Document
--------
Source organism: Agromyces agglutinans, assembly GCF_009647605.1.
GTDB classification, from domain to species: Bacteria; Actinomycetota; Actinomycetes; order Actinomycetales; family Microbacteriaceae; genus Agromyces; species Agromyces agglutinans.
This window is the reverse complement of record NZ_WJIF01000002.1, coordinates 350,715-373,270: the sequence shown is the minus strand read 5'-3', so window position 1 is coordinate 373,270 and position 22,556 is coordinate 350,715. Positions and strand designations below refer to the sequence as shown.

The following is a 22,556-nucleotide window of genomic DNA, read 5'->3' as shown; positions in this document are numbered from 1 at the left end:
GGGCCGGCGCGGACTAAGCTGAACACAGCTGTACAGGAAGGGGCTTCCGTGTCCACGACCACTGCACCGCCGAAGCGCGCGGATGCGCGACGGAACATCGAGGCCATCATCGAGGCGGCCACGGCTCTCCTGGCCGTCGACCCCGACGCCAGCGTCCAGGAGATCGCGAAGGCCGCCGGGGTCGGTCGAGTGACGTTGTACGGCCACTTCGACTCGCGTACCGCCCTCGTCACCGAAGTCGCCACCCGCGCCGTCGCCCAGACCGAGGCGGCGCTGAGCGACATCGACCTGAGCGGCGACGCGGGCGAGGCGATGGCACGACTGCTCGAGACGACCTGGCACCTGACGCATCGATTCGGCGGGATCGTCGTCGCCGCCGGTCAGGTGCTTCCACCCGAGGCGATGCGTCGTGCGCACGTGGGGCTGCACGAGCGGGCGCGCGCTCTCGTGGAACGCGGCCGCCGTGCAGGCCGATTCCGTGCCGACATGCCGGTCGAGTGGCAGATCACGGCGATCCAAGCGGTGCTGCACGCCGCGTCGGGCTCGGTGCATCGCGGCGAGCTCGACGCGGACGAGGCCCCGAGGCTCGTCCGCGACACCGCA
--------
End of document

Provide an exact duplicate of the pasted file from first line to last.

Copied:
Source organism: Agromyces agglutinans, assembly GCF_009647605.1.
GTDB classification, from domain to species: Bacteria; Actinomycetota; Actinomycetes; order Actinomycetales; family Microbacteriaceae; genus Agromyces; species Agromyces agglutinans.
This window is the reverse complement of record NZ_WJIF01000002.1, coordinates 350,715-373,270: the sequence shown is the minus strand read 5'-3', so window position 1 is coordinate 373,270 and position 22,556 is coordinate 350,715. Positions and strand designations below refer to the sequence as shown.

The following is a 22,556-nucleotide window of genomic DNA, read 5'->3' as shown; positions in this document are numbered from 1 at the left end:
GGGCCGGCGCGGACTAAGCTGAACACAGCTGTACAGGAAGGGGCTTCCGTGTCCACGACCACTGCACCGCCGAAGCGCGCGGATGCGCGACGGAACATCGAGGCCATCATCGAGGCGGCCACGGCTCTCCTGGCCGTCGACCCCGACGCCAGCGTCCAGGAGATCGCGAAGGCCGCCGGGGTCGGTCGAGTGACGTTGTACGGCCACTTCGACTCGCGTACCGCCCTCGTCACCGAAGTCGCCACCCGCGCCGTCGCCCAGACCGAGGCGGCGCTGAGCGACATCGACCTGAGCGGCGACGCGGGCGAGGCGATGGCACGACTGCTCGAGACGACCTGGCACCTGACGCATCGATTCGGCGGGATCGTCGTCGCCGCCGGTCAGGTGCTTCCACCCGAGGCGATGCGTCGTGCGCACGTGGGGCTGCACGAGCGGGCGCGCGCTCTCGTGGAACGCGGCCGCCGTGCAGGCCGATTCCGTGCCGACATGCCGGTCGAGTGGCAGATCACGGCGATCCAAGCGGTGCTGCACGCCGCGTCGGGCTCGGTGCATCGCGGCGAGCTCGACGCGGACGAGGCCCCGAGGCTCGTCCGCGACACCGCA